Published: 13:36, 26 January 2021
| Updated: 19:35, 26 January 2021
Controversial plans to increase council tax by 5% for Kent residents from April have been described as "painful" ahead of a crunch vote.
Kent County Council's (KCC) Conservative cabinet met yesterday and endorsed their £1.1billion budget plans for the next financial year, which includes spending pledges for adult social care and school transport.
Amid "uncertainty" over the rising costs from the pandemic, more than 1.5 million residents living in Kent's 12 districts may need to fork out an extra £37million to help "balance" the county council's budget.
KCC cabinet member for environment, Cllr Susan Carey (Con), defended the tax proposals during a virtual meeting yesterday. She told her nine cabinet colleagues: "It does feel there is an enormous amount of risk, more than ever."
However, Labour and the Liberal Democrats have opposed the additional "unfair financial burden" on Kent taxpayers.
The annual KCC council tax bill could increase by £60 for a band C home, rising from £1,200 to £1,260.
At cabinet, Cllr Carey said the government "expects" councils to raise taxes after Chancellor Rishi Sunak told local authorities in November they can increase by 4.99%, mainly to help manage rising social care costs.
"We need reserves for a rainy day, but if it is not raining now, when is it going to?"
However, Labour leader Keir Starmer has called on Whitehall Ministers to scrap the 5% hikes to ease the pressure on struggling families.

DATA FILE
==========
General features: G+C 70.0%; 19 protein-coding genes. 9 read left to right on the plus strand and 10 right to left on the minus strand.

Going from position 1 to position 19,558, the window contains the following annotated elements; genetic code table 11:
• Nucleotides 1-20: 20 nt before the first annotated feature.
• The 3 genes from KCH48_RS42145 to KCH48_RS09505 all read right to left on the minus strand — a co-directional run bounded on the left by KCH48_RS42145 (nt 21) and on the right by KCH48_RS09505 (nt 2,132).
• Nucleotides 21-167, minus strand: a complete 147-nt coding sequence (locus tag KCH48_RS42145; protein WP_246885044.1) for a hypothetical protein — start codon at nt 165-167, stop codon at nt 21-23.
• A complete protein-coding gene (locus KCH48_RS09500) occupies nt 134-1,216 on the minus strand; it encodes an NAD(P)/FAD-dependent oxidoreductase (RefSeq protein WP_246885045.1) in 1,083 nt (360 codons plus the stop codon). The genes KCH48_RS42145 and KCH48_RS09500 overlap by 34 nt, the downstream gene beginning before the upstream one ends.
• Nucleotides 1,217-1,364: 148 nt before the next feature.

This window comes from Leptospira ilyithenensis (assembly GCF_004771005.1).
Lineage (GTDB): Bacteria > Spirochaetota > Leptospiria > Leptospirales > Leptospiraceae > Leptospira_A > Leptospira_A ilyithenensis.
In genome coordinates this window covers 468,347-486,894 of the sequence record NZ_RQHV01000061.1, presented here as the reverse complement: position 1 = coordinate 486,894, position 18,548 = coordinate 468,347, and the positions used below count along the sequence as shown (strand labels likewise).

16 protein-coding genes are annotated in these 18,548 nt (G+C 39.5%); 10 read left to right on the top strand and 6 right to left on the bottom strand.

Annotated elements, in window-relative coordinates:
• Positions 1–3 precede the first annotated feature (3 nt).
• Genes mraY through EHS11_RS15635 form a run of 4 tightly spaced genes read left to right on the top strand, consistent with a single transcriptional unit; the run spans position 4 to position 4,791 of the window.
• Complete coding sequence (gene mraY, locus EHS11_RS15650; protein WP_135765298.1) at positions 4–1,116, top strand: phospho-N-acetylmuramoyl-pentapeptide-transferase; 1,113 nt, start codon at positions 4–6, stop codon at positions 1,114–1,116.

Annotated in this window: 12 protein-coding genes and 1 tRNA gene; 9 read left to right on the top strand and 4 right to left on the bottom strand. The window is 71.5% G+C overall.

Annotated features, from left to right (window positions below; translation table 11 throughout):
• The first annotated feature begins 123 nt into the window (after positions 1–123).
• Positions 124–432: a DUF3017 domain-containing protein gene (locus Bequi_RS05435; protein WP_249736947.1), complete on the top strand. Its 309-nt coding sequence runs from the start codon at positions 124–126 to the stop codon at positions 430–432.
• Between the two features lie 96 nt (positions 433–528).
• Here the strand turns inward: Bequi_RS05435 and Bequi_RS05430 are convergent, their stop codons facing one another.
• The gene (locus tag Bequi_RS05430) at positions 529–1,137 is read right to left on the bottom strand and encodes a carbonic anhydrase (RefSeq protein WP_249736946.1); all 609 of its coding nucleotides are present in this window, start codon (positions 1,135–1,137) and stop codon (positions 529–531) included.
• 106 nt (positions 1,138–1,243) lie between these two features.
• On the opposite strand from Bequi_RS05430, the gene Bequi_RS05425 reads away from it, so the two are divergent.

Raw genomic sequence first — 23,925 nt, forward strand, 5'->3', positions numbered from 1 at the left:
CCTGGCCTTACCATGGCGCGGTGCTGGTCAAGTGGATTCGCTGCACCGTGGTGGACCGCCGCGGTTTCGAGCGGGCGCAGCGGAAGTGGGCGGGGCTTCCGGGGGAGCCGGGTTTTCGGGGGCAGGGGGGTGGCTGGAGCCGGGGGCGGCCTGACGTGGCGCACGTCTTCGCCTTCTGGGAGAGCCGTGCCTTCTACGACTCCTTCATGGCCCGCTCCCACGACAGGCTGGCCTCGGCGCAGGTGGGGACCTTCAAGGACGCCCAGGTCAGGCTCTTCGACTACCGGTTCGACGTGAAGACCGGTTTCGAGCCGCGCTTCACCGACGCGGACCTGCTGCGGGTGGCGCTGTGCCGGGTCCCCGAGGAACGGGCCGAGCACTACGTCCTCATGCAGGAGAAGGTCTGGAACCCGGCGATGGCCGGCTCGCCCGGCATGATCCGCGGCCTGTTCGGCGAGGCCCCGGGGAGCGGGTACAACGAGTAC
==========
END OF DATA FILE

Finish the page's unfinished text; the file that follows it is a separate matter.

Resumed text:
The brewing political row comes just days after it was revealed that some of the revenue will be used to "bolster" KCC reserves.
The extra cash will be needed for "unforeseeable circumstances" in the future, County Hall's cabinet was told yesterday.
KCC's cabinet member for finance, Cllr Peter Oakford (Con) said: "As you are aware we are in a period of great uncertainty, which does not currently have any end in sight.
"The budget has been developed to reflect this and ensure the council is able to support residents over the next financial year and beyond."
If approved, KCC council tax would make up 73% of its £1.1bn total spending power for the next financial year, around £802million. During the austerity years in 2015, Kent residents were paying 61% of KCC's £899m budget.
Although, households can claim discounts, such as 25% off the council tax bill for people living on their own.
At cabinet, Cllr Carey said: "Although it is painful for us and our residents, it is in some way very good that we are moving to a situation where we have a much greater share of our expenditure covered by our council tax.
"It is less risky for us to provide those services which are so relied on, particularly for the most vulnerable."
Opposition leaders have opposed the tax hikes. KCC's main opposition leader, Cllr Rob Bird (Lib Dem), said: "It is an unfair burden on residents."
Meanwhile, KCC's Labour group leader Dara Farrell added: "We need reserves for a rainy day, but if it is not raining now, when is it going to?
"KCC needs to stand up for the people of Kent and ask the government for more money to help us."
All 81 elected members will decide whether to approve the proposals on February 11 during KCC's budget meeting.